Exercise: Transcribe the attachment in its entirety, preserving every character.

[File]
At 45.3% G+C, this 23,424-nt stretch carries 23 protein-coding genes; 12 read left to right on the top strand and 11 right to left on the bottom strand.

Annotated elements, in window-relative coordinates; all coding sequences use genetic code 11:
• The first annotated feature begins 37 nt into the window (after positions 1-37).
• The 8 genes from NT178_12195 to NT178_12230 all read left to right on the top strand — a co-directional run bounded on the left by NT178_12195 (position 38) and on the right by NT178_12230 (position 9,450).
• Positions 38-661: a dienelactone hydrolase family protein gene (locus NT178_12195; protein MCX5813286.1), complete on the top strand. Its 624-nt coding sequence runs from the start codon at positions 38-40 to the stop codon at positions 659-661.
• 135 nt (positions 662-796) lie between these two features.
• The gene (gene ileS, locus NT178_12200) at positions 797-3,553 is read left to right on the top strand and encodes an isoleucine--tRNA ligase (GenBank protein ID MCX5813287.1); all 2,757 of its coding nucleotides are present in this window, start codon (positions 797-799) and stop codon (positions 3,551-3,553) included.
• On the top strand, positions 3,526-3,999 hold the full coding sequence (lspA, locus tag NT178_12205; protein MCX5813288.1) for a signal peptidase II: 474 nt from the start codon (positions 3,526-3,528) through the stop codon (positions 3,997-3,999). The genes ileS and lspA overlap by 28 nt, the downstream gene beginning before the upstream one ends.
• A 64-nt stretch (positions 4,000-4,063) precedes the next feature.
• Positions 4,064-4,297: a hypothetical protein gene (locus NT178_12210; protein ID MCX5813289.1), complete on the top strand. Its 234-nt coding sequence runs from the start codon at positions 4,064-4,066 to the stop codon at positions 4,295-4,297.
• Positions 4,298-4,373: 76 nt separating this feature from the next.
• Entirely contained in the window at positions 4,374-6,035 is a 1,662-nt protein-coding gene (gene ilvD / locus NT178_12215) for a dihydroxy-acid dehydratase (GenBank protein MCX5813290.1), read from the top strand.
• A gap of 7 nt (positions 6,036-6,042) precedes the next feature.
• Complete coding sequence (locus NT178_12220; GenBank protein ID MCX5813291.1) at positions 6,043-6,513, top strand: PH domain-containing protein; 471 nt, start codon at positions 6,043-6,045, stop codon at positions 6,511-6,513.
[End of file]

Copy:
At 45.3% G+C, this 23,424-nt stretch carries 23 protein-coding genes; 12 read left to right on the top strand and 11 right to left on the bottom strand.

Annotated elements, in window-relative coordinates; all coding sequences use genetic code 11:
• The first annotated feature begins 37 nt into the window (after positions 1-37).
• The 8 genes from NT178_12195 to NT178_12230 all read left to right on the top strand — a co-directional run bounded on the left by NT178_12195 (position 38) and on the right by NT178_12230 (position 9,450).
• Positions 38-661: a dienelactone hydrolase family protein gene (locus NT178_12195; protein MCX5813286.1), complete on the top strand. Its 624-nt coding sequence runs from the start codon at positions 38-40 to the stop codon at positions 659-661.
• 135 nt (positions 662-796) lie between these two features.
• The gene (gene ileS, locus NT178_12200) at positions 797-3,553 is read left to right on the top strand and encodes an isoleucine--tRNA ligase (GenBank protein ID MCX5813287.1); all 2,757 of its coding nucleotides are present in this window, start codon (positions 797-799) and stop codon (positions 3,551-3,553) included.
• On the top strand, positions 3,526-3,999 hold the full coding sequence (lspA, locus tag NT178_12205; protein MCX5813288.1) for a signal peptidase II: 474 nt from the start codon (positions 3,526-3,528) through the stop codon (positions 3,997-3,999). The genes ileS and lspA overlap by 28 nt, the downstream gene beginning before the upstream one ends.
• A 64-nt stretch (positions 4,000-4,063) precedes the next feature.
• Positions 4,064-4,297: a hypothetical protein gene (locus NT178_12210; protein ID MCX5813289.1), complete on the top strand. Its 234-nt coding sequence runs from the start codon at positions 4,064-4,066 to the stop codon at positions 4,295-4,297.
• Positions 4,298-4,373: 76 nt separating this feature from the next.
• Entirely contained in the window at positions 4,374-6,035 is a 1,662-nt protein-coding gene (gene ilvD / locus NT178_12215) for a dihydroxy-acid dehydratase (GenBank protein MCX5813290.1), read from the top strand.
• A gap of 7 nt (positions 6,036-6,042) precedes the next feature.
• Complete coding sequence (locus NT178_12220; GenBank protein ID MCX5813291.1) at positions 6,043-6,513, top strand: PH domain-containing protein; 471 nt, start codon at positions 6,043-6,045, stop codon at positions 6,511-6,513.